Looking for Christ in our leaders
Tuesday, December 27, 2011
AS we avidly watched the news with the election highlights, the telephone rang. It was Anne Marie Rhoden who assigns readers for our church services. She asked us to participate in the New Year's Eve Mass. Suddenly we were reminded that we as Christians were in the midst of one of the most important religious celebrations and that we should be looking beyond this struggle for earthly power.
"The people who walk in darkness will see a bright light... A child will be born for us. A Son will be given to us. The government will rest on His shoulders. He will be named: Wonderful Counsellor, Mighty God, Everlasting Father, Prince of Peace. His government and peace will have unlimited growth... He will uphold it with justice and righteousness now and forever." (excerpt from Isaiah 9:2-7)
This 'justice and righteousness' is what we are seeking in our leaders, as we head to the polls on Thursday. Here are some thoughts from an address I made recently to a splendid group of young people from St John the Baptist and Our Lady of the Angels church parishes.
It may seem like a far stretch, but we can actually draw inspiration from the electoral process that is unfolding around us at this time. Like the good servant who multiplied his talents, our electoral officials have continued to improve on an excellent system, developed through the collaboration of our two main political parties.
For one thing, we can take great pride in the fact that, through the efforts of the founders of the two parties and other noble pioneers, Jamaica achieved universal adult suffrage (one person, one vote) before the United States and many other world powers did. Jamaica had its first election under universal adult suffrage in 1944, the same year that France introduced adult suffrage including women. Japan came on stream similarly in 1945.
All American citizens were supposed to have had the right to vote long before us, but that was an illusion. Many southern states prevented African-Americans from voting. It was only in 1965 that America achieved universal adult suffrage, thanks to the Civil Rights Act of 1964. For Switzerland it was 1971, for South Africa it was 1994 before every citizen had the right to vote, and in Kuwait, it was only six years ago that women got the vote -- provided they vote in polling stations separate from those used by men!
We are indeed fortunate to live in this God blessed country. Our electoral system has had the approval of the Carter Centre in the US and our local group CAFFE has been monitoring proceedings for the last four elections.
Our Jamaican system is so well respected that our officials are now being asked to help organise and preside over elections all over the world. ECJ Chairman Professor Errol Miller said that recently, two officials from Tunisia visited Jamaica to familiarise themselves with our system on the recommendation of an international funding organisation, as that country resolves to become a democracy following the demands of a popular uprising.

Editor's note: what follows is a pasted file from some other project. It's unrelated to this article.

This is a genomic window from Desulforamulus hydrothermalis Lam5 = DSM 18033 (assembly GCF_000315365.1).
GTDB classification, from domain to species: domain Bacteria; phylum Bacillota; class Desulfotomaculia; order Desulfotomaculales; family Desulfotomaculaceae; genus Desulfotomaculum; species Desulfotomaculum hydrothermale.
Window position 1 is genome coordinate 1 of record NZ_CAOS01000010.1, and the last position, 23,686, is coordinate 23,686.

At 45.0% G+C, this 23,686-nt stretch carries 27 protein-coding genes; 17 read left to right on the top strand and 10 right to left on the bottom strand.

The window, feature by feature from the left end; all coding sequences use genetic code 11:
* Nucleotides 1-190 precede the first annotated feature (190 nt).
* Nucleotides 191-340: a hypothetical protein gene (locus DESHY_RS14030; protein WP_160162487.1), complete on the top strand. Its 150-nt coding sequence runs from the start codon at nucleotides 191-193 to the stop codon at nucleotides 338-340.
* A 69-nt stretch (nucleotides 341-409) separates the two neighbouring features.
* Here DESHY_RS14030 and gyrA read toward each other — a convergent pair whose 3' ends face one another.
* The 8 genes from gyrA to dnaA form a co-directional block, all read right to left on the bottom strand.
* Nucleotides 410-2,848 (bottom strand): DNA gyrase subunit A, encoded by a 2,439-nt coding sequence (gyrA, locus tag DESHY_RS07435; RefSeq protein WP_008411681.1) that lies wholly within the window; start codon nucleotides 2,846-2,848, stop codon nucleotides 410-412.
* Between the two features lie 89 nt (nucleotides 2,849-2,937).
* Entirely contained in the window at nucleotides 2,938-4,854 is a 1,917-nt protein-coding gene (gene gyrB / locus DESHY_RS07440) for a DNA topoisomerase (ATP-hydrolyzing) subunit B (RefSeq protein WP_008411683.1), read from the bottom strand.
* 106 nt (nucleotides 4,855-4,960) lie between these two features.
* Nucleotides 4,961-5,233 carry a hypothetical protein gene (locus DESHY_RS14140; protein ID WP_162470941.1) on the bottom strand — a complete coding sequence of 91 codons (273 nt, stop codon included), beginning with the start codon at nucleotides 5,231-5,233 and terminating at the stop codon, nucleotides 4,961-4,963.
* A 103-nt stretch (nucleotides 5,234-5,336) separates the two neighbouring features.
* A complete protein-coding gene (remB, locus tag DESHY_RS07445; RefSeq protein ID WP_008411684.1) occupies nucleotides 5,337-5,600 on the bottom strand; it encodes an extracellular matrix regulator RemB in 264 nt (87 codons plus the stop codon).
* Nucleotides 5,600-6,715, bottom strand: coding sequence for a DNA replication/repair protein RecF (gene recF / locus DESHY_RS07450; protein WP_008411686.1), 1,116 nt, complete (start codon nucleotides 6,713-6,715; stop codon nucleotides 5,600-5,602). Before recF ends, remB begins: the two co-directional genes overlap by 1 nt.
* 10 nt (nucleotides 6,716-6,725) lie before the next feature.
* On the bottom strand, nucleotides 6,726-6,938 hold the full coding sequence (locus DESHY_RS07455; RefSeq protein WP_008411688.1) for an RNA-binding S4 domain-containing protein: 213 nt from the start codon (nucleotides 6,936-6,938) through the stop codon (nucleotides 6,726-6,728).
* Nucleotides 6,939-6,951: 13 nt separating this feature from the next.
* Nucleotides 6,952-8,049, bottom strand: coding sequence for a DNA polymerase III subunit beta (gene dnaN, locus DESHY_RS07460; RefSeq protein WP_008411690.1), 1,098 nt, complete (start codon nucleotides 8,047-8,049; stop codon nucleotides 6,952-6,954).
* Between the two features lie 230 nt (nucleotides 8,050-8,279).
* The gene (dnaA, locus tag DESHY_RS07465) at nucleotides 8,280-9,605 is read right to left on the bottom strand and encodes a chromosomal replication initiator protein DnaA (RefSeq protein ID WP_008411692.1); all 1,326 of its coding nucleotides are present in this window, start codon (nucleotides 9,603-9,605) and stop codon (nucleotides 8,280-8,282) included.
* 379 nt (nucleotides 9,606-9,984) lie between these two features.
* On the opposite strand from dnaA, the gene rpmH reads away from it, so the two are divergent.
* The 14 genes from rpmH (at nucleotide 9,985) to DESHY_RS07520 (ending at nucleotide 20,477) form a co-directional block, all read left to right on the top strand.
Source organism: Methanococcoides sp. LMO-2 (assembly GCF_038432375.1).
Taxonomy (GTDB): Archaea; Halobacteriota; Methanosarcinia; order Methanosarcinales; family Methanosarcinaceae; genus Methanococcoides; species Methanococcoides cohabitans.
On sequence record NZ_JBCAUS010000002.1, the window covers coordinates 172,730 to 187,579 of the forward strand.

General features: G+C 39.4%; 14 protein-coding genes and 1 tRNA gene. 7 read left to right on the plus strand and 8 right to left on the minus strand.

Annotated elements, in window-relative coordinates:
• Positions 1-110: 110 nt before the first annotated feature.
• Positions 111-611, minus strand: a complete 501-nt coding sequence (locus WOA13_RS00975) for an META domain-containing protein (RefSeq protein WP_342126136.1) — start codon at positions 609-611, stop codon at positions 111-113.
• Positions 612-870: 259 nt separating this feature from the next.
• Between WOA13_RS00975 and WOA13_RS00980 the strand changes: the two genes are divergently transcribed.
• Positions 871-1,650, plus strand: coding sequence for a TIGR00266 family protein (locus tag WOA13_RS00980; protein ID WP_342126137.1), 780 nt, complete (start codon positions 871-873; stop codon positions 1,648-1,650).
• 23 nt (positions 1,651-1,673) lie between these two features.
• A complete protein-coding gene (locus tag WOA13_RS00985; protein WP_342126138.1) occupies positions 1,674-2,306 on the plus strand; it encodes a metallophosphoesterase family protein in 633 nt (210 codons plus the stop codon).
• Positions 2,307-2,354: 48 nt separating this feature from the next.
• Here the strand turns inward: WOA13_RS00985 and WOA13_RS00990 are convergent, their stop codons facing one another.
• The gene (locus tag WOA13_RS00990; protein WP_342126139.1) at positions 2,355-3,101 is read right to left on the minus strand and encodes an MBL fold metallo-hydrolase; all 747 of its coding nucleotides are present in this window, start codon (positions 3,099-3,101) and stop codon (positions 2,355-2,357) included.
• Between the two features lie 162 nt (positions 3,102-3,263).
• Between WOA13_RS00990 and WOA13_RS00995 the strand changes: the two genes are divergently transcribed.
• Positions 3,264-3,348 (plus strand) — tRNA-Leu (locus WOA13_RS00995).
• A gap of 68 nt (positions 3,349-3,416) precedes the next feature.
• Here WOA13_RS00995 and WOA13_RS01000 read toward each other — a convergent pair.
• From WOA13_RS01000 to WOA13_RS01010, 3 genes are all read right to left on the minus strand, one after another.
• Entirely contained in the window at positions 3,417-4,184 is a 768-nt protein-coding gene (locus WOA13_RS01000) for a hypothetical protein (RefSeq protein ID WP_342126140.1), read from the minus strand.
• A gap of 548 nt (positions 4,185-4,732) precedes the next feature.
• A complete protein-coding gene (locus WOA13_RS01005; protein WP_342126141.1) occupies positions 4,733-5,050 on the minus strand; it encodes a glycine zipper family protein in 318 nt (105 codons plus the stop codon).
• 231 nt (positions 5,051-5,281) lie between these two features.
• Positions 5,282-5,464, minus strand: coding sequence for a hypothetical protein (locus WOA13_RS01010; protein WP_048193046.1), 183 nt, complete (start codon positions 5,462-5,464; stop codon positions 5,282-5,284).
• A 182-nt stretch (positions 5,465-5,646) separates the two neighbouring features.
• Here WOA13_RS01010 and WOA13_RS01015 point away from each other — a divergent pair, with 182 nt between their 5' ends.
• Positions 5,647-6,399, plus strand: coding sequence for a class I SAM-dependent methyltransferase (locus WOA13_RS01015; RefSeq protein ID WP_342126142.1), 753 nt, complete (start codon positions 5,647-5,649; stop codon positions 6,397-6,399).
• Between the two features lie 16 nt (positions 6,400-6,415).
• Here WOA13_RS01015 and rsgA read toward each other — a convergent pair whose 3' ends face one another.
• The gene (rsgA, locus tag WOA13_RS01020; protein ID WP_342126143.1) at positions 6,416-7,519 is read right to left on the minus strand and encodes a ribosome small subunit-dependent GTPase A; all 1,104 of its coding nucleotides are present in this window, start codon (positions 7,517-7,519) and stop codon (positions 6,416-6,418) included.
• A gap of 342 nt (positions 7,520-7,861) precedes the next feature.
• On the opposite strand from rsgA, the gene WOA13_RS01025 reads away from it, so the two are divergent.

Last Thursday, we went to our EOJ constituency office to collect our new voter identification cards, and were out in five minutes! The professional, courteous officials located the cards quickly and presented the documents for us to sign in confirmation of collection. This is a well-oiled, properly functioning system of which we can all be proud.
Remember to check on www.ecj.com.jm to see whether you are on the voters' list. Once you are on the list, you have a right to vote, whether or not you collected your voter ID card. Remember that the ballot is secret. Your vote cannot be traced back to you. Vote with pride -- you have the same single vote as the most powerful person you know. On Thursday, you will make your mark for a democratic Jamaica. Whatever the result may be, let us respect the will of the majority.
Who cares about our missing children?
It was recently reported by the children's advocacy group Hear the Children Cry that of the 1,808 Jamaican children reported missing between January 1 and November 13 four are known to have died and 526 are still missing. It is difficult to imagine the anguish of those grieving families, especially at Christmas. As YardEdge editor Karin Wilson noted, this is a disturbingly high number for a small country like Jamaica.
We have to be deeply concerned that after this report was published, with so many platforms and microphones available to our politicians, not one of them has spoken out against this outrage and offered solutions to better monitor the whereabouts of our children and to end the scourge of human trafficking. The idea of gays in the Cabinet seems to have attracted a lot of passion. If only we could save some of it for this national reality.
Food For the Poor pays fines for non-violent prisoners
We read last week of the local release of 21 non-violent prisoners by Food For the Poor. These are persons guilty of petty crimes for which they cannot afford the fine and this programme of releases at Christmas and Easter allows them to be reunited with their families.
Food For the Poor President Robin Mahfood sent me a photograph of some Haitian prisoners being released and commented, "As these guys are leaving the prison area, we want to think about Ti Jo who spent three months in prison just because he tried to steal plantains from his boss to feed his six kids. He spent three months in jail because he was unable to pay the US$2 required by the judge. While he was in prison, two of his children died from malnutrition. Now, he is happy to be free at last, even though he doesn't know for sure, he said, how many of his children are still alive, and this is really painful." Think about the 'Ti Jos' of Jamaica before we waste another morsel.
See you back here next year. Have a Happy New Year!
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